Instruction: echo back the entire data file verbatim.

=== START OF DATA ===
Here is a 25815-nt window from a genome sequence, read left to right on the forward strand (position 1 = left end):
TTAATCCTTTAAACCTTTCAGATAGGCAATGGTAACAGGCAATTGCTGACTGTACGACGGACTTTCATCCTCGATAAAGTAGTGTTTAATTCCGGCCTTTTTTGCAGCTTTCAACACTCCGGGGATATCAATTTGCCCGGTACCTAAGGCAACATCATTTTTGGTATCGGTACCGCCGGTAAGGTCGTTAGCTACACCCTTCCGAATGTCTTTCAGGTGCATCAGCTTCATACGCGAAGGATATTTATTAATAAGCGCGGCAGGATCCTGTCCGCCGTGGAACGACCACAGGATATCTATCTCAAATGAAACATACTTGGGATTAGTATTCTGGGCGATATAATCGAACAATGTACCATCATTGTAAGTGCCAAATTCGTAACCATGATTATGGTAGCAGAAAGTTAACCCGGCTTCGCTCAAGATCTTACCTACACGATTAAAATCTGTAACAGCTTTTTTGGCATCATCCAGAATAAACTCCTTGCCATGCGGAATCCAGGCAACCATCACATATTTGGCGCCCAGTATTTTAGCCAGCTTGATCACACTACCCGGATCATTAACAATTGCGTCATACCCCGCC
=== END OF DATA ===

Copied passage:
Here is a 25815-nt window from a genome sequence, read left to right on the forward strand (position 1 = left end):
TTAATCCTTTAAACCTTTCAGATAGGCAATGGTAACAGGCAATTGCTGACTGTACGACGGACTTTCATCCTCGATAAAGTAGTGTTTAATTCCGGCCTTTTTTGCAGCTTTCAACACTCCGGGGATATCAATTTGCCCGGTACCTAAGGCAACATCATTTTTGGTATCGGTACCGCCGGTAAGGTCGTTAGCTACACCCTTCCGAATGTCTTTCAGGTGCATCAGCTTCATACGCGAAGGATATTTATTAATAAGCGCGGCAGGATCCTGTCCGCCGTGGAACGACCACAGGATATCTATCTCAAATGAAACATACTTGGGATTAGTATTCTGGGCGATATAATCGAACAATGTACCATCATTGTAAGTGCCAAATTCGTAACCATGATTATGGTAGCAGAAAGTTAACCCGGCTTCGCTCAAGATCTTACCTACACGATTAAAATCTGTAACAGCTTTTTTGGCATCATCCAGAATAAACTCCTTGCCATGCGGAATCCAGGCAACCATCACATATTTGGCGCCCAGTATTTTAGCCAGCTTGATCACACTACCCGGATCATTAACAATTGCGTCATACCCCGCC